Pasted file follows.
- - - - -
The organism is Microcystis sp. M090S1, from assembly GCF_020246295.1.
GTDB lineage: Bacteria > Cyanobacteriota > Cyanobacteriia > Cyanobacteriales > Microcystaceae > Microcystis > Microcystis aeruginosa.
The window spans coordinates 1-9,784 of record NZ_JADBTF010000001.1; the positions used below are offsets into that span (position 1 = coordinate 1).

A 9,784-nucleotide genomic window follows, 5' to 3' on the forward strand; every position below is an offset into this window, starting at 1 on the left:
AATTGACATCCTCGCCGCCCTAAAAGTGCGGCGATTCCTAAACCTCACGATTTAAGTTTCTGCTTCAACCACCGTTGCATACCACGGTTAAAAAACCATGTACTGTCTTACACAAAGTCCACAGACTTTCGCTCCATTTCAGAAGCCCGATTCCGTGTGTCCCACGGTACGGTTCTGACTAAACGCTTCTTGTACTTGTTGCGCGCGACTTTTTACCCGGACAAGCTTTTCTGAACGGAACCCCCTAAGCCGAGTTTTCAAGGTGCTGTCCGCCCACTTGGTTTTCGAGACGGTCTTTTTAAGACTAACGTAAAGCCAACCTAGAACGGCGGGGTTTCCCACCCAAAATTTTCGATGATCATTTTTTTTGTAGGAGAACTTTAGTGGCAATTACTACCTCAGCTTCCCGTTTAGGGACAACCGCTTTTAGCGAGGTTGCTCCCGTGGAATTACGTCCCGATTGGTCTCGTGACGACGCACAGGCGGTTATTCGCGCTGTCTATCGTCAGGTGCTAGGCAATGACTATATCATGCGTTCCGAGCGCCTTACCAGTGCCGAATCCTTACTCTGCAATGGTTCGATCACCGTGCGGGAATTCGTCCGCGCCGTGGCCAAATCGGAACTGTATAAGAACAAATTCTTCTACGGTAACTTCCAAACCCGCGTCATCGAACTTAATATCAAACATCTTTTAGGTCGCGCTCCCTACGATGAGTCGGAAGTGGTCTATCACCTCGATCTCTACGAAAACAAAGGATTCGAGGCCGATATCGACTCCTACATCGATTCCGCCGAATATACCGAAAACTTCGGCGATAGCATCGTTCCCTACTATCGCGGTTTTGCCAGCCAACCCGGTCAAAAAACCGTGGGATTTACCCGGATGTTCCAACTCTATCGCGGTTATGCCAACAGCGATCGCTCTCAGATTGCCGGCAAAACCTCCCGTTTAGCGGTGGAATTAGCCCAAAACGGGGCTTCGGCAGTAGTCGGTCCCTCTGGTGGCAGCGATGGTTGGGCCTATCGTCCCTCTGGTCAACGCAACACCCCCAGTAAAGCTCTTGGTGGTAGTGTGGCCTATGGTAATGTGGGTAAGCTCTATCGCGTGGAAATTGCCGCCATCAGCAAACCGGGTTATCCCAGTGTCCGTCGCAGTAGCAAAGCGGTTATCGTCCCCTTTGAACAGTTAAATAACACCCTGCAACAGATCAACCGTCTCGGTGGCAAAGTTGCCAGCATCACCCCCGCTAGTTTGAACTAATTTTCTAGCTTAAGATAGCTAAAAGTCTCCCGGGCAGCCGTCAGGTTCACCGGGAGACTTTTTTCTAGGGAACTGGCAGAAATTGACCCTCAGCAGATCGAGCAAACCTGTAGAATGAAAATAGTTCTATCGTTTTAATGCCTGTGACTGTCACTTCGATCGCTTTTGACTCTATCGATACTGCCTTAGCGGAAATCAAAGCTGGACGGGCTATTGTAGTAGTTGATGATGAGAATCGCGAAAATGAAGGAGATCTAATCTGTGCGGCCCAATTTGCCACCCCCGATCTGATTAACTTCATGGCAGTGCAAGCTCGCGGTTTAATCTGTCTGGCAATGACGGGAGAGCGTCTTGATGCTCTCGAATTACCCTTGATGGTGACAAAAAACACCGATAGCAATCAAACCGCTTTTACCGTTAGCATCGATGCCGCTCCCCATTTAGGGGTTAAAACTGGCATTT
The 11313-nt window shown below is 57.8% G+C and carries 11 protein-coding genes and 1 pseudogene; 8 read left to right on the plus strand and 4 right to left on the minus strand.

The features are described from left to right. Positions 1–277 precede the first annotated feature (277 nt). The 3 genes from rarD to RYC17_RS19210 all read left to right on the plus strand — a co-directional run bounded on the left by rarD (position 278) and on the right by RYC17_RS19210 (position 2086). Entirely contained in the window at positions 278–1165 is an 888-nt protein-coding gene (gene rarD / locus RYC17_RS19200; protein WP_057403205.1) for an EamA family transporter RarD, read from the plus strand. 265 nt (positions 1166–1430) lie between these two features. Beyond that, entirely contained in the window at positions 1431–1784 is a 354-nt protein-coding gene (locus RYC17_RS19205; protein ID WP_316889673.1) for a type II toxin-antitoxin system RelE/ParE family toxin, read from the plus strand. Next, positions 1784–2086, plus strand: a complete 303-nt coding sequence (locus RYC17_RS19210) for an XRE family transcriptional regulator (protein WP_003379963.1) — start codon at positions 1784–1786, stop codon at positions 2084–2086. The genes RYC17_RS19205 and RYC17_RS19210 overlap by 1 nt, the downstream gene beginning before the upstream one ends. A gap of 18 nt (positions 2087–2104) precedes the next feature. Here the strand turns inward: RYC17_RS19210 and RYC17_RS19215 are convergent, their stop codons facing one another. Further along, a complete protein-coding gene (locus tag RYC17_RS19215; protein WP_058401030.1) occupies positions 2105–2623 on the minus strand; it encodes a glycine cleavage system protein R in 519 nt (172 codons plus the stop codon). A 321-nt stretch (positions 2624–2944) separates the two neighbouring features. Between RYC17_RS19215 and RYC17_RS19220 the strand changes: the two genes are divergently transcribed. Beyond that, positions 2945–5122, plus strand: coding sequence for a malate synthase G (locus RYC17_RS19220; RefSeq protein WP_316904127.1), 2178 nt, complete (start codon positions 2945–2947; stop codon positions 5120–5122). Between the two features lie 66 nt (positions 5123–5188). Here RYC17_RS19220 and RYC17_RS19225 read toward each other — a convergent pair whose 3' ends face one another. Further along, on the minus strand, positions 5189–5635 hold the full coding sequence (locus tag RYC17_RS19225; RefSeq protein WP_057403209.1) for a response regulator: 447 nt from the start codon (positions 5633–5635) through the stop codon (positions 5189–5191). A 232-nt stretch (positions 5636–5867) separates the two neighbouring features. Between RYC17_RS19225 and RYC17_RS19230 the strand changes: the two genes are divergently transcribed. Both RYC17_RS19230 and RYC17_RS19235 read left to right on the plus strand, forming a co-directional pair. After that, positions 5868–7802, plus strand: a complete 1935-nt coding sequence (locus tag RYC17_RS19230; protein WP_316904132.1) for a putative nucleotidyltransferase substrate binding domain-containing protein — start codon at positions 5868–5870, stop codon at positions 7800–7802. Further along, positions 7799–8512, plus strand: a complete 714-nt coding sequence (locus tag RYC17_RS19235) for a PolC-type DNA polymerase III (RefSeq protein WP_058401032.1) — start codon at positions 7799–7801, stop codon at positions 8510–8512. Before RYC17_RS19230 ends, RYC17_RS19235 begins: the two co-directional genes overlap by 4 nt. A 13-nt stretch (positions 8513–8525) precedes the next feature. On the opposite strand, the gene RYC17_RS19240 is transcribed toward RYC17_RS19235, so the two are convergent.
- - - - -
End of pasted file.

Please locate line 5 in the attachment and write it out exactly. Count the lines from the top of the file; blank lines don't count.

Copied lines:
AATTGACATCCTCGCCGCCCTAAAAGTGCGGCGATTCCTAAACCTCACGATTTAAGTTTCTGCTTCAACCACCGTTGCATACCACGGTTAAAAAACCATGTACTGTCTTACACAAAGTCCACAGACTTTCGCTCCATTTCAGAAGCCCGATTCCGTGTGTCCCACGGTACGGTTCTGACTAAACGCTTCTTGTACTTGTTGCGCGCGACTTTTTACCCGGACAAGCTTTTCTGAACGGAACCCCCTAAGCCGAGTTTTCAAGGTGCTGTCCGCCCACTTGGTTTTCGAGACGGTCTTTTTAAGACTAACGTAAAGCCAACCTAGAACGGCGGGGTTTCCCACCCAAAATTTTCGATGATCATTTTTTTTGTAGGAGAACTTTAGTGGCAATTACTACCTCAGCTTCCCGTTTAGGGACAACCGCTTTTAGCGAGGTTGCTCCCGTGGAATTACGTCCCGATTGGTCTCGTGACGACGCACAGGCGGTTATTCGCGCTGTCTATCGTCAGGTGCTAGGCAATGACTATATCATGCGTTCCGAGCGCCTTACCAGTGCCGAATCCTTACTCTGCAATGGTTCGATCACCGTGCGGGAATTCGTCCGCGCCGTGGCCAAATCGGAACTGTATAAGAACAAATTCTTCTACGGTAACTTCCAAACCCGCGTCATCGAACTTAATATCAAACATCTTTTAGGTCGCGCTCCCTACGATGAGTCGGAAGTGGTCTATCACCTCGATCTCTACGAAAACAAAGGATTCGAGGCCGATATCGACTCCTACATCGATTCCGCCGAATATACCGAAAACTTCGGCGATAGCATCGTTCCCTACTATCGCGGTTTTGCCAGCCAACCCGGTCAAAAAACCGTGGGATTTACCCGGATGTTCCAACTCTATCGCGGTTATGCCAACAGCGATCGCTCTCAGATTGCCGGCAAAACCTCCCGTTTAGCGGTGGAATTAGCCCAAAACGGGGCTTCGGCAGTAGTCGGTCCCTCTGGTGGCAGCGATGGTTGGGCCTATCGTCCCTCTGGTCAACGCAACACCCCCAGTAAAGCTCTTGGTGGTAGTGTGGCCTATGGTAATGTGGGTAAGCTCTATCGCGTGGAAATTGCCGCCATCAGCAAACCGGGTTATCCCAGTGTCCGTCGCAGTAGCAAAGCGGTTATCGTCCCCTTTGAACAGTTAAATAACACCCTGCAACAGATCAACCGTCTCGGTGGCAAAGTTGCCAGCATCACCCCCGCTAGTTTGAACTAATTTTCTAGCTTAAGATAGCTAAAAGTCTCCCGGGCAGCCGTCAGGTTCACCGGGAGACTTTTTTCTAGGGAACTGGCAGAAATTGACCCTCAGCAGATCGAGCAAACCTGTAGAATGAAAATAGTTCTATCGTTTTAATGCCTGTGACTGTCACTTCGATCGCTTTTGACTCTATCGATACTGCCTTAGCGGAAATCAAAGCTGGACGGGCTATTGTAGTAGTTGATGATGAGAATCGCGAAAATGAAGGAGATCTAATCTGTGCGGCCCAATTTGCCACCCCCGATCTGATTAACTTCATGGCAGTGCAAGCTCGCGGTTTAATCTGTCTGGCAATGACGGGAGAGCGTCTTGATGCTCTCGAATTACCCTTGATGGTGACAAAAAACACCGATAGCAATCAAACCGCTTTTACCGTTAGCATCGATGCCGCTCCCCATTTAGGGGTTAAAACTGGCATTT